The turnover tsunami is real.

According to the Achievers’ Employee Engagement and Retention Report, 52% of workers plan on looking for new jobs in 2021.

2020 was unfortunately a banner year for team members feeling undervalued, burnt out, and stressed. However, a turbulent economy meant many people stayed in jobs and were scared to move.

Now that job growth is exploding, people are jumping ship and pursuing the opportunities they were too nervous to pursue before.

Turnover is already skyrocketing. This is especially true in the world of tech where there’s a massive skills shortage, but it’s happening in virtually every industry.

The True Cost of Turnover

We all know turnover is bad. But it’s easy to forget just how damaging it is to your organization.

The cost of turnover for one position is estimated to be 1.5 to 2 times the employee’s salary, but that’s just scratching the surface.

Consider the damage it does to your customer experience, company culture, team morale, and so on.

Virtually no aspect of your business is unharmed by turnover – it affects everything.

Let’s take a step further and think about the traditional approach to retention, and why it doesn’t work…

Offering More Money and Perks is Not a Real Solution

Lately, I’ve been interviewing a lot of CHROs for a search. Given that turnover is such a big challenge at present, I’ve been asking these HR leaders for their thoughts on how to best boost retention.

There are really two answers I get from CHROs.

The first answer is offering more money and perks – higher salaries, catered lunches every day, and so forth. Sounds great on paper. Only problem is, it’s virtually useless for alleviating turnover.

When we think about why people quit jobs, it’s never for a free lunch elsewhere. It’s usually not about money either.

Sure, these things might be the last straw to get someone to leave, but if someone is quitting just for a few extra dollars or a free lunch, they were probably unhappy for other reasons.

Qualified candidates know they have a wide range of opportunities. They’re looking WAY beyond the dollars.

They’re looking for something more – and the best CHROs are thinking about how to identify that. Going a step further, they’re strategizing on how to leverage this for retention and attracting talent.

Your Leaders Must Understand Their Teams

The second answer I receive for the CHROs I am currently interviewing digs deeper into actually understanding our individual team members.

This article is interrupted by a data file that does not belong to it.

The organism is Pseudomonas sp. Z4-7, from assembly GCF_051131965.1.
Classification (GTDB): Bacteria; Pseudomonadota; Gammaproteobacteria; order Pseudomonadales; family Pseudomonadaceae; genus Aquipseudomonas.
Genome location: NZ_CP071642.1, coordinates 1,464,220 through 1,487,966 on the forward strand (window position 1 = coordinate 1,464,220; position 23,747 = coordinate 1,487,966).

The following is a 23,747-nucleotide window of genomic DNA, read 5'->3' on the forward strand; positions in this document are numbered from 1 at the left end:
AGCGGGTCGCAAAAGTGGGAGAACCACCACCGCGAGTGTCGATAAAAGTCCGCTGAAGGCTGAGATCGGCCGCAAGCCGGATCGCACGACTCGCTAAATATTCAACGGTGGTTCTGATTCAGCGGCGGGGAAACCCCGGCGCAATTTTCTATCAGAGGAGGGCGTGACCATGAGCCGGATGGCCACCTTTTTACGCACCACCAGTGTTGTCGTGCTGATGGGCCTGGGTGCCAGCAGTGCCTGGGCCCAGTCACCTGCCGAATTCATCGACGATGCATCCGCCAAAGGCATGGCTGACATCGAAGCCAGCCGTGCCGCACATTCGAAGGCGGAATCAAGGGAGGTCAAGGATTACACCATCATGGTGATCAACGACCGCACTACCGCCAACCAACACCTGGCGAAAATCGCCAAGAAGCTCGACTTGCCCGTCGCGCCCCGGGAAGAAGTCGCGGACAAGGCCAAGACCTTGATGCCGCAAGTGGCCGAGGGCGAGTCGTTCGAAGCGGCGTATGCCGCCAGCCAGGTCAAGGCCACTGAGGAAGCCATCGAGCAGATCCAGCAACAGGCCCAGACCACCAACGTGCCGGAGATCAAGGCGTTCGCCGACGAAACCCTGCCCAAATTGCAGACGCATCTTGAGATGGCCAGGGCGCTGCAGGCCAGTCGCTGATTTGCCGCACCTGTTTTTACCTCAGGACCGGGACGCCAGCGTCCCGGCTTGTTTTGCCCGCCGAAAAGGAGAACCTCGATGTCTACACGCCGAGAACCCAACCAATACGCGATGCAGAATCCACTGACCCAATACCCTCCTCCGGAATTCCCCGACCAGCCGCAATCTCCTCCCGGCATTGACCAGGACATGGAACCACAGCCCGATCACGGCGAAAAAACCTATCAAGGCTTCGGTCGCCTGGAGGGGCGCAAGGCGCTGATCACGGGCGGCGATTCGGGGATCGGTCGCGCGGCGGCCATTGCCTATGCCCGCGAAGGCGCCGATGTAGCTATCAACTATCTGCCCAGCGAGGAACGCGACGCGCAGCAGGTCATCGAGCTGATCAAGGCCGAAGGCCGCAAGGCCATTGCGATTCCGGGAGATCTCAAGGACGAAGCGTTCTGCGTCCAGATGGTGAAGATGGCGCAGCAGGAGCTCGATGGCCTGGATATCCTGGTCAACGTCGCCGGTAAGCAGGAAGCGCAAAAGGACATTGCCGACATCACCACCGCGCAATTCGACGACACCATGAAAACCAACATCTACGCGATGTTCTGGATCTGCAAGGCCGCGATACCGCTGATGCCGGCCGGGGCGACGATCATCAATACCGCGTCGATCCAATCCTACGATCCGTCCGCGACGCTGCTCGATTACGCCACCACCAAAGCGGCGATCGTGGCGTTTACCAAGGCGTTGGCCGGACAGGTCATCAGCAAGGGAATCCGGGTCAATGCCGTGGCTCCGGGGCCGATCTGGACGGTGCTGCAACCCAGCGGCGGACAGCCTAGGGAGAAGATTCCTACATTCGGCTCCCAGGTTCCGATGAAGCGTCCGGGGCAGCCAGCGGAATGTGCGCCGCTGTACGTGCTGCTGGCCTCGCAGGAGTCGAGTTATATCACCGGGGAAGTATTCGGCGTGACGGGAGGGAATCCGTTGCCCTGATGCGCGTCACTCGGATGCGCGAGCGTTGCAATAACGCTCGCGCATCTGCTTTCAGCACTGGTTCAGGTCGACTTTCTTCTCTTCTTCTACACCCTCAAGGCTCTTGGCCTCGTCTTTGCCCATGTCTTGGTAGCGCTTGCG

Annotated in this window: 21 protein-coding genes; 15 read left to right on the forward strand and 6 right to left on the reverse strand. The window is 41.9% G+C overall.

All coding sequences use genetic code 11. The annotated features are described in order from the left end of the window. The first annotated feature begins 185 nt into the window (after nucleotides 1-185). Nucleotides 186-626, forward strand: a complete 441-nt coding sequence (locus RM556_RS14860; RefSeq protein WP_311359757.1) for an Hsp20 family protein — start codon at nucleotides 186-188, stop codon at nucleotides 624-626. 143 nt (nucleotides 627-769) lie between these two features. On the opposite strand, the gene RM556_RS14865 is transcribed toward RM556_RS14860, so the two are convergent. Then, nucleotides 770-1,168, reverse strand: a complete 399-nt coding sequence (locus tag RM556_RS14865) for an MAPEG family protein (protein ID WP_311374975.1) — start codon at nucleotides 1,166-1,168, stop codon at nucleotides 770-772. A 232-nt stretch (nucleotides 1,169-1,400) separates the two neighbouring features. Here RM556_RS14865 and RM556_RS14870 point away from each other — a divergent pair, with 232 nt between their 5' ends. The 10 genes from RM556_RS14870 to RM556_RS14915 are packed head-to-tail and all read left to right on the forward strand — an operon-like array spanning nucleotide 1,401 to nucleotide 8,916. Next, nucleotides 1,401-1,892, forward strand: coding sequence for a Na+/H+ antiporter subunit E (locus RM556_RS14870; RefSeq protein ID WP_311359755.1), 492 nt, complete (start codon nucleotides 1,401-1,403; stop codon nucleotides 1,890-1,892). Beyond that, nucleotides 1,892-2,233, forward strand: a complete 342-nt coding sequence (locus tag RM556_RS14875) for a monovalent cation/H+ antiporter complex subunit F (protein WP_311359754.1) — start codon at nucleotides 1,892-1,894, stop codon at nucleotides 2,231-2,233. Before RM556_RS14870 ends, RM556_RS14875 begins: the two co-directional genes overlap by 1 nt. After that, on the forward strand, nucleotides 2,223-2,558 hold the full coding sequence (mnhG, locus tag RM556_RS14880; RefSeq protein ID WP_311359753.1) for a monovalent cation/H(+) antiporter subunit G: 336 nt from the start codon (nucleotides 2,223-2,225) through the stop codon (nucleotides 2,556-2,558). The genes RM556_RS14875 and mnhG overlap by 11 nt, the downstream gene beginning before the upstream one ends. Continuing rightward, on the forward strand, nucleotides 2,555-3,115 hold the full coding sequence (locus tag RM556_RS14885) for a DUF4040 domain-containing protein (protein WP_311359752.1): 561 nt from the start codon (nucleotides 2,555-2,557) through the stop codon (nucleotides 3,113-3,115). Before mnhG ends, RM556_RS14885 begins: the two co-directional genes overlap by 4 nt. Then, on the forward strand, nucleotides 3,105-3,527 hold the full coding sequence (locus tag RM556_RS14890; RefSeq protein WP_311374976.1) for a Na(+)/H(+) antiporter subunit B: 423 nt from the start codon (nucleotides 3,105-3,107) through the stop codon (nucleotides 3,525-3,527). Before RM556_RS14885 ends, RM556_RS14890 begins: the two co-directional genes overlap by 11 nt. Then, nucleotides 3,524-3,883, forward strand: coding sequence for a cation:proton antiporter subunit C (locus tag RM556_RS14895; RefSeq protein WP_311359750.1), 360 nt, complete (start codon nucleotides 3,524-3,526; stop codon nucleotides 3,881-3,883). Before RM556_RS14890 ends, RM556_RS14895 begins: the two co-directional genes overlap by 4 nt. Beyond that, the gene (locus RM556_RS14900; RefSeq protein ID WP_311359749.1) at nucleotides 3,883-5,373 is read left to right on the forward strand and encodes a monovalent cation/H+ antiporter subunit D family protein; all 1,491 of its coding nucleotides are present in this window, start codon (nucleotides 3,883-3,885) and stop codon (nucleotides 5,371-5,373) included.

Everybody likes a good salary and perks, but for many team members, they’re looking for something more. They’re looking for a connection to their leader, a connection with their team, and they want to work for a company that invests in them beyond their salary.

They’re looking to be a part of something bigger than themselves. They’re looking for a real purpose. And they want to work to make a real impact. Nobody wants to be a pencil pusher.

If you’re SERIOUS about attracting and retaining top talent, the leaders need to work to understand this – and understand their team members.

They need to understand what their team members REALLY want out of their careers and personal lives.

With a real understanding of each team members’ needs, behavioral drives, goals, and blind spots, you can implement tailored solutions to support their success in the workplace.

You can use your power as a leader to make them feel comfortable, supported, and ultimately thrive on your team. To be clear, I’m speaking from experience here.

Our organization used to deal with as much as 40% involuntary turnover year after year. We dealt with this challenge for almost 20 years.

But once we committed to serious leadership development and adopted a talent optimization platform, we slashed that turnover to just 3%.

The impact for our company has been phenomenal. We’re seeing greater revenue, better results for our clients, and a much stronger employee experience.

You Have a Choice

You can let turnover continue to bleed your budget dry while undermining your results, customer experience, employee experience, morale, you name it.

You can continue throwing money at the problem and addressing this challenge with outdated practices like free lunch and foosball tables. OR…you can start taking the problem seriously and develop a real solution.

You can train your leaders on the VITAL importance of understanding each of their team members.

It starts with understanding each of your team members, but the next step is understanding how you can meet their needs BEYOND their salary. The choice is yours.

Fixing turnover is not easy…but it is 100% worth it!